"We really don't have anything else that is particularly useful against the virus, other than remdesivir, and that's useful only in the subset of patients who are already on a trajectory for survival," Kaplan said. "We have nothing to rescue people who are in deep trouble directly from the virus."
Sisti added that given the current public health pandemic, Trump's treatment and its outcome is an issue of national security and should be made as public of knowledge as possible. Regarding Trump's medical team, Kaplan acknowledged the difficult situation Trump's doctors find themselves in due to the public eye's constant scrutiny.
"It is easy for everyone to pontificate about what [Trump's medical team] should do or what they would do or what has or has not happened," he said. "This is a very high stress situation for all of them, and sometimes we can lose track of that."
What perturbs experts perhaps even more than Trump's COVID-19 treatment is his casual attitude and downplaying of the virus.
Following his release from the hospital on Oct. 5, the president tweeted: "Feeling really good! Don’t be afraid of Covid. Don’t let it dominate your life. We have developed, under the Trump Administration, some really great drugs & knowledge. I feel better than I did 20 years ago!"
He then went on to tweet a day later: "Flu season is coming up! Many people every year, sometimes over 100,000, and despite the Vaccine, die from the Flu. Are we going to close down our Country? No, we have learned to live with it, just like we are learning to live with Covid, in most populations far less lethal!!!"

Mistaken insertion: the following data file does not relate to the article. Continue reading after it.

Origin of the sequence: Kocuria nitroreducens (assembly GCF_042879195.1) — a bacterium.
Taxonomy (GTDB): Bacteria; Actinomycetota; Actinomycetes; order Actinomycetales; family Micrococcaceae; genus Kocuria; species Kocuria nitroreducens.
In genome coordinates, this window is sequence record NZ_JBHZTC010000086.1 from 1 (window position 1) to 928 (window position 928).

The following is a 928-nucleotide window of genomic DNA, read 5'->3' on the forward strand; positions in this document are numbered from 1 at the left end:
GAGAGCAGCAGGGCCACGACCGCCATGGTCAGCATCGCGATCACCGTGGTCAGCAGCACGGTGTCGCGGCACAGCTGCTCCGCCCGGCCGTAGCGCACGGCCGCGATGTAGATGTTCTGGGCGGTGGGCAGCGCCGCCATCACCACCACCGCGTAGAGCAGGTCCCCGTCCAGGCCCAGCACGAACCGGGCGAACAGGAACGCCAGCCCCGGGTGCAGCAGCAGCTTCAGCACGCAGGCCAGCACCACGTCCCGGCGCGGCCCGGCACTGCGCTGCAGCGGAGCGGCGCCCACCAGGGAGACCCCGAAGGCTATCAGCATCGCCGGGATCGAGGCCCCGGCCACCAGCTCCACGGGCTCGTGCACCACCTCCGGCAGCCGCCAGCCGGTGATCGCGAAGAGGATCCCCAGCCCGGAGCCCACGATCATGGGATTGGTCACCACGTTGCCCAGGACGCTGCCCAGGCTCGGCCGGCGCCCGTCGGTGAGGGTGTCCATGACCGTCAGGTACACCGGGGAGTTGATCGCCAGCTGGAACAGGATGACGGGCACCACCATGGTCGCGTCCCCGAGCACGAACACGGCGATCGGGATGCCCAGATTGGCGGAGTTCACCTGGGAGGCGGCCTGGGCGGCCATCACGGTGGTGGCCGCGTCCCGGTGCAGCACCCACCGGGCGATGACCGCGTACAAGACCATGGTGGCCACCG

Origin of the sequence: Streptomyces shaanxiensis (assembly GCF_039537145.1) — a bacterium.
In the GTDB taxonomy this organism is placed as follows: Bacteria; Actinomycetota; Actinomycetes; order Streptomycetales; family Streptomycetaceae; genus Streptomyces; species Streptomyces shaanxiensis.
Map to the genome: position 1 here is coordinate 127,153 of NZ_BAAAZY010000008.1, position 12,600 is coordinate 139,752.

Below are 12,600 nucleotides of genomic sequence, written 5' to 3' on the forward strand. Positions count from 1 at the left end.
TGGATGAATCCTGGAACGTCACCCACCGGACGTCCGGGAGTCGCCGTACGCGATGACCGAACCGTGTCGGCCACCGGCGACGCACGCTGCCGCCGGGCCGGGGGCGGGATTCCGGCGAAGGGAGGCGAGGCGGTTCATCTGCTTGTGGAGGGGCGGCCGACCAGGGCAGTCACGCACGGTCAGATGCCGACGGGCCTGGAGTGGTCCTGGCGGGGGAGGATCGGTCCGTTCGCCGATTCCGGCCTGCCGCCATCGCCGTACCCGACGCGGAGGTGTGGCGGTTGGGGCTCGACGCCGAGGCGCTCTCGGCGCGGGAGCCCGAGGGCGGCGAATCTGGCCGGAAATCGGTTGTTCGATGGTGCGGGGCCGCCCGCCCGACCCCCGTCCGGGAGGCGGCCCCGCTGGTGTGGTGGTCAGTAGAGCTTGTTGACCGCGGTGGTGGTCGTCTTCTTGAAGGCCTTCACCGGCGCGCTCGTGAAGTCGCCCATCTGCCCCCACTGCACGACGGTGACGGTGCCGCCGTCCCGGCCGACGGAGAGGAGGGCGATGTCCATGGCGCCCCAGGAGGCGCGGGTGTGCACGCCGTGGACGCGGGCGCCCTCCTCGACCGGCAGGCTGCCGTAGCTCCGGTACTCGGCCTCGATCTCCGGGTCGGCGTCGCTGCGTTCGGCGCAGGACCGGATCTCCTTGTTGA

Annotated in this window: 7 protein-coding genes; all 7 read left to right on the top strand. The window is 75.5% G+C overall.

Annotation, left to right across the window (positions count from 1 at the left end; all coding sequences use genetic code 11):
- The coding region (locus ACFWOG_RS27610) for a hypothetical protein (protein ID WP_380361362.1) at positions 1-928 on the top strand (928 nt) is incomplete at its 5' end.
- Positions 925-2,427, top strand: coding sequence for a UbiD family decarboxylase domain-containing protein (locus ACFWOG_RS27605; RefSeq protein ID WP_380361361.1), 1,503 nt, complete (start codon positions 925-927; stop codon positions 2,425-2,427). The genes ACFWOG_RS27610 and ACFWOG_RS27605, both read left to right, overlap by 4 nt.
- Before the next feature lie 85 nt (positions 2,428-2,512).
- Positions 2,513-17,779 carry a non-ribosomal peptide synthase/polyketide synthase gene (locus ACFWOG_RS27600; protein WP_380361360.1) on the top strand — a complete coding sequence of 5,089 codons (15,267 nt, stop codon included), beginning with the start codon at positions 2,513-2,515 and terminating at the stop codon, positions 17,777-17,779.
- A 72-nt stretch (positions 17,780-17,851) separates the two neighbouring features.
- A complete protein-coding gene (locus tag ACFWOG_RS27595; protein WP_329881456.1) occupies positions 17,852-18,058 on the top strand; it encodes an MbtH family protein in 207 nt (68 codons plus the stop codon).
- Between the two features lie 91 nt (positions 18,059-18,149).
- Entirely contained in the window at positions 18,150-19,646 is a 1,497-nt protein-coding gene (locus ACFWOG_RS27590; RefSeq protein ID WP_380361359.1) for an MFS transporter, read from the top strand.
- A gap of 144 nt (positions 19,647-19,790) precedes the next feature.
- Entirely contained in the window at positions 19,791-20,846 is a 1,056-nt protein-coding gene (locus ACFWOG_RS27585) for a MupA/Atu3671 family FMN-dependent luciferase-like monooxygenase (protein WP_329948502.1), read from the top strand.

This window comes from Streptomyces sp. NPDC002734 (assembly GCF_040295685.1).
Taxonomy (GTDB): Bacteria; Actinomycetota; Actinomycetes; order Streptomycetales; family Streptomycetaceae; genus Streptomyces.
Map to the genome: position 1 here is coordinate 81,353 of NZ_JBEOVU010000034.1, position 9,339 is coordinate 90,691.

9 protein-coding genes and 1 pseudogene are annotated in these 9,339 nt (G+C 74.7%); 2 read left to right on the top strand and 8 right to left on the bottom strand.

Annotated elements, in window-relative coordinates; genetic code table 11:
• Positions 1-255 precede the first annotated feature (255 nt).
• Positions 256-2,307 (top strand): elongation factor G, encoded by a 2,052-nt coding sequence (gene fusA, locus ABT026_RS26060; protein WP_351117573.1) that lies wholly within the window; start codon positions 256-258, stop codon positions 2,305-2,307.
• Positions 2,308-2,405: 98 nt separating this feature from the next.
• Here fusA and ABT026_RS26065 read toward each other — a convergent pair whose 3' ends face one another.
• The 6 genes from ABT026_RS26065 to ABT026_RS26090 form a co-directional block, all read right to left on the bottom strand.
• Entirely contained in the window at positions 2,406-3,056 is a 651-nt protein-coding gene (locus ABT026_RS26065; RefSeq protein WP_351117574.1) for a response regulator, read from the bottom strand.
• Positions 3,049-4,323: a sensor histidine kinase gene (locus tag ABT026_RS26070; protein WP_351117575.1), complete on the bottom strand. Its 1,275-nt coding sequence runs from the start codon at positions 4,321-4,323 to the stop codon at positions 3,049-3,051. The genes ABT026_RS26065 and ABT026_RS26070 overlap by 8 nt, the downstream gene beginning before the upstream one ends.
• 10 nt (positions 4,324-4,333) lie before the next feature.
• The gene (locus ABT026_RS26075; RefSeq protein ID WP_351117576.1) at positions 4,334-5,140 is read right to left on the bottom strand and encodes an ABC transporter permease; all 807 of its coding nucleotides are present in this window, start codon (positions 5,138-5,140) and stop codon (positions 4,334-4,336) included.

Twitter has since flagged this tweet for "violating the Twitter Rules about spreading misleading and potentially harmful information related to COVID-19." CNN subsequently reported that COVID-19 is not "far less lethal" than the flu. The United States coronavirus fatality rate is 2.8%, according to Johns Hopkins University and Medicine, in comparison to the flu's mortality rate of 0.1% or 0.2% "at the most," Anthony Fauci, director of the National Institute of Allergy and Infectious Diseases at the National Institutes of Health, told USA TODAY.
It is also false that 100,000 people die of the flu every year in the United States. According to the Centers for Disease Control and Prevention, more people in the United States have died from COVID-19 — recording over 210,000 deaths — than have died from the flu over the past five flu seasons combined, CNN reported.
"He's utterly irresponsible, and that shouldn't be a surprise because that's how he is in general — utterly irresponsible," Sisti said. "He is trying to portray himself as ultra tough, superhuman, and in that ridiculous posturing, he's belittling the 220,000 Americans who have suffered and died from COVID-19."
Kaplan agreed, calling Trump's message not to be afraid of COVID-19 "antithetical to all public health measures."
"We've told people repeatedly: socially distance, wear a mask, wear it properly, wash your hands, and then to diminish the importance of doing those very standard, well established, evidence-supported public health measures I think is vastly inappropriate," he said.
Trump briefly left the hospital on Oct. 4, two days after announcing he tested positive for COVID-19, to drive past a group of supporters. NBC News reported at least two other people were in the car with Trump, raising concerns about possible COVID-19 transmission. After returning to the White House on Oct. 5, Trump immediately removed his mask for a photo op while standing in close proximity to his staff, again sparking concern about the potential spread of COVID-19.
Sisti said Trump's words and actions seem to indicate that he does not really care about the public health pandemic at all.
"When Trump does something, he does it to the most wrong degree possible, and so trying to cover up this illness or trying to downplay it — there's going to be long-lasting effects," he said.